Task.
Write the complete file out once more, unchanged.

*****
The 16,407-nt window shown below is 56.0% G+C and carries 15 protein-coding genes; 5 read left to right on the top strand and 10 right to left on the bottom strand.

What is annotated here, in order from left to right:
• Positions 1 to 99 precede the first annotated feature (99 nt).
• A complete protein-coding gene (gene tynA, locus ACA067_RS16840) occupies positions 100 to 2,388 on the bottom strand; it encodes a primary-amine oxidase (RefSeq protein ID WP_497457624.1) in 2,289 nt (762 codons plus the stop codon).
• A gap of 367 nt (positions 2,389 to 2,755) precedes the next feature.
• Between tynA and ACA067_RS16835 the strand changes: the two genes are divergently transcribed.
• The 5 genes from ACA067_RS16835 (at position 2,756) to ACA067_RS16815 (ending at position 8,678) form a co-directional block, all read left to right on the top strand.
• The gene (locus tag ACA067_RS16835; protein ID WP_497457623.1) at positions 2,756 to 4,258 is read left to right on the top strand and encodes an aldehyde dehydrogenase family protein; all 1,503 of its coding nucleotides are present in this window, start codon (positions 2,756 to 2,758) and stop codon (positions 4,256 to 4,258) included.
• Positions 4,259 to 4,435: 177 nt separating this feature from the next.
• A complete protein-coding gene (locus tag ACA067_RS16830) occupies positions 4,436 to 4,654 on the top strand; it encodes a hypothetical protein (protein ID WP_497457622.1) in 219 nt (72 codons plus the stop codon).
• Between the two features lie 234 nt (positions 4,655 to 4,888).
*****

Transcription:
The 16,407-nt window shown below is 56.0% G+C and carries 15 protein-coding genes; 5 read left to right on the top strand and 10 right to left on the bottom strand.

What is annotated here, in order from left to right:
• Positions 1 to 99 precede the first annotated feature (99 nt).
• A complete protein-coding gene (gene tynA, locus ACA067_RS16840) occupies positions 100 to 2,388 on the bottom strand; it encodes a primary-amine oxidase (RefSeq protein ID WP_497457624.1) in 2,289 nt (762 codons plus the stop codon).
• A gap of 367 nt (positions 2,389 to 2,755) precedes the next feature.
• Between tynA and ACA067_RS16835 the strand changes: the two genes are divergently transcribed.
• The 5 genes from ACA067_RS16835 (at position 2,756) to ACA067_RS16815 (ending at position 8,678) form a co-directional block, all read left to right on the top strand.
• The gene (locus tag ACA067_RS16835; protein ID WP_497457623.1) at positions 2,756 to 4,258 is read left to right on the top strand and encodes an aldehyde dehydrogenase family protein; all 1,503 of its coding nucleotides are present in this window, start codon (positions 2,756 to 2,758) and stop codon (positions 4,256 to 4,258) included.
• Positions 4,259 to 4,435: 177 nt separating this feature from the next.
• A complete protein-coding gene (locus tag ACA067_RS16830) occupies positions 4,436 to 4,654 on the top strand; it encodes a hypothetical protein (protein ID WP_497457622.1) in 219 nt (72 codons plus the stop codon).
• Between the two features lie 234 nt (positions 4,655 to 4,888).